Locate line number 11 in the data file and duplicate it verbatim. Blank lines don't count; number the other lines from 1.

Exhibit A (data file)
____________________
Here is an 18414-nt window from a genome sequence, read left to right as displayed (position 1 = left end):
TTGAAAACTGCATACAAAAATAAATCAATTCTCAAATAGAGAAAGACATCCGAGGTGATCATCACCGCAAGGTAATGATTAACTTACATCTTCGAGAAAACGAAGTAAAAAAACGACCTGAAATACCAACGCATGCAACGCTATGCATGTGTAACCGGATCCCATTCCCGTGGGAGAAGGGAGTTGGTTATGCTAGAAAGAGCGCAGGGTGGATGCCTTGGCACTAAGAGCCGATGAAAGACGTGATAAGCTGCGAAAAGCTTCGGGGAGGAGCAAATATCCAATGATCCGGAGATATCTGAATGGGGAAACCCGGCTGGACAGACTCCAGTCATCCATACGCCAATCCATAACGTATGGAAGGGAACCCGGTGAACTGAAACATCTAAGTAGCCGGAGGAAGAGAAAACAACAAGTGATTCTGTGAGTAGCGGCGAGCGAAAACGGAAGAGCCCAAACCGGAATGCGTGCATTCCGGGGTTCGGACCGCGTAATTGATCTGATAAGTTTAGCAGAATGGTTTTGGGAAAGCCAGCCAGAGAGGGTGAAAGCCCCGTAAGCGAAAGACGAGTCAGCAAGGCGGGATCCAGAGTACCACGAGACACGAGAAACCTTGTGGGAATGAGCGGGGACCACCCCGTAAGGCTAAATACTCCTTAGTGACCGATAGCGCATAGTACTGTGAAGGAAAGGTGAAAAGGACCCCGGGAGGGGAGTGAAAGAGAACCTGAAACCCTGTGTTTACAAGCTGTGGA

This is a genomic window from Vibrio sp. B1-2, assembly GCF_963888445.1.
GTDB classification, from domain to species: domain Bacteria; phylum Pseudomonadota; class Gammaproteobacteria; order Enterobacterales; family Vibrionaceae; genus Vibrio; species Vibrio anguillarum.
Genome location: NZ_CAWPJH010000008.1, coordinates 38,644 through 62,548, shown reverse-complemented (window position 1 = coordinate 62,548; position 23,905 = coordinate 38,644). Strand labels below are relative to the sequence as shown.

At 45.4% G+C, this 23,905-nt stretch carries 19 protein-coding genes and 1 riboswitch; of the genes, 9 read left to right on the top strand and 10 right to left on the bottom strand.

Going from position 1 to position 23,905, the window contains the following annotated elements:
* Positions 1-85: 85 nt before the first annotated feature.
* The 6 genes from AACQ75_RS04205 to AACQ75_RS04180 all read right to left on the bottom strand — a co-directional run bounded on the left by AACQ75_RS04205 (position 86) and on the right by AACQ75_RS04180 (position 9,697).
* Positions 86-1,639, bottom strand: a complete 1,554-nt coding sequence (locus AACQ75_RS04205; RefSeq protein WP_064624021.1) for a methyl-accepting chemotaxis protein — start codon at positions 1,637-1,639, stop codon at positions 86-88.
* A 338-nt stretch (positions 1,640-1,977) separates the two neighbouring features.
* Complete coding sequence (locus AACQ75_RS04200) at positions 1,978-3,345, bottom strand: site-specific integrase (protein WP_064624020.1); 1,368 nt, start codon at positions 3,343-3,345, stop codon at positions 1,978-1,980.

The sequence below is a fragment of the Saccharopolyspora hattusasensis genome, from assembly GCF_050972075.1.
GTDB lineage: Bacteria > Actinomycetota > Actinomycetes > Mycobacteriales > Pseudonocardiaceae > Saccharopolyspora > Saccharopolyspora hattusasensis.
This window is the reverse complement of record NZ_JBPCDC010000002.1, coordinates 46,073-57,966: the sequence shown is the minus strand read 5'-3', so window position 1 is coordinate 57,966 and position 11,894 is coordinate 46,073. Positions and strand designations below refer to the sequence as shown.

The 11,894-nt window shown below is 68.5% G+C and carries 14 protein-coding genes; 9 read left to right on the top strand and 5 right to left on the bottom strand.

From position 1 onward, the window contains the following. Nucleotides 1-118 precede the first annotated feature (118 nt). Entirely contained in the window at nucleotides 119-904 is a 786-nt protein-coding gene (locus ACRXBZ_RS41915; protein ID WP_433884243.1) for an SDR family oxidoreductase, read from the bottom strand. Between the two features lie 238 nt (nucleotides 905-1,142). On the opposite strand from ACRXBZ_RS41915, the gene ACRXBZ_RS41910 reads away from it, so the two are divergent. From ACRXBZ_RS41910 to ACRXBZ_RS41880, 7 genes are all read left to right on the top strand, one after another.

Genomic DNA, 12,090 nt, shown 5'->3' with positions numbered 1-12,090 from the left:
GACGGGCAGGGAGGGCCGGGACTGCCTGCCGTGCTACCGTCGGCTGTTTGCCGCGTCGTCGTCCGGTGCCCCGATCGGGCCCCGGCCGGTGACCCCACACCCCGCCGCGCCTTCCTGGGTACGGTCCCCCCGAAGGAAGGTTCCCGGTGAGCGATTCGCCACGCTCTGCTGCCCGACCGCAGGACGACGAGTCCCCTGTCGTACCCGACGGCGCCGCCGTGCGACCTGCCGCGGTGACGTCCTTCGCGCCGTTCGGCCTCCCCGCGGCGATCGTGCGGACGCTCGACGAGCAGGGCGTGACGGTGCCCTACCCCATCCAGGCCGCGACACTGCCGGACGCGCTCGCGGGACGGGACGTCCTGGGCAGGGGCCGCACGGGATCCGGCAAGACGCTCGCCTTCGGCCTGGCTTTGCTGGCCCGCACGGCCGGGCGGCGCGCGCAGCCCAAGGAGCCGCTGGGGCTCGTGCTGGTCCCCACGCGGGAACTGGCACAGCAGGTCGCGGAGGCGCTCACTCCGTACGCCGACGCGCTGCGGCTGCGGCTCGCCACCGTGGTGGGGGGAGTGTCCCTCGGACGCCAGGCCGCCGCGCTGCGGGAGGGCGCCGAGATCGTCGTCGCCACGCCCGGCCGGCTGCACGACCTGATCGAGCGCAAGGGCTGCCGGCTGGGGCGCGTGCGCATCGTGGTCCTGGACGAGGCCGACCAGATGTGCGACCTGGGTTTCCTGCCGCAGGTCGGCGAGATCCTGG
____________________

* A 338-nt stretch (positions 1,640-1,977) separates the two neighbouring features.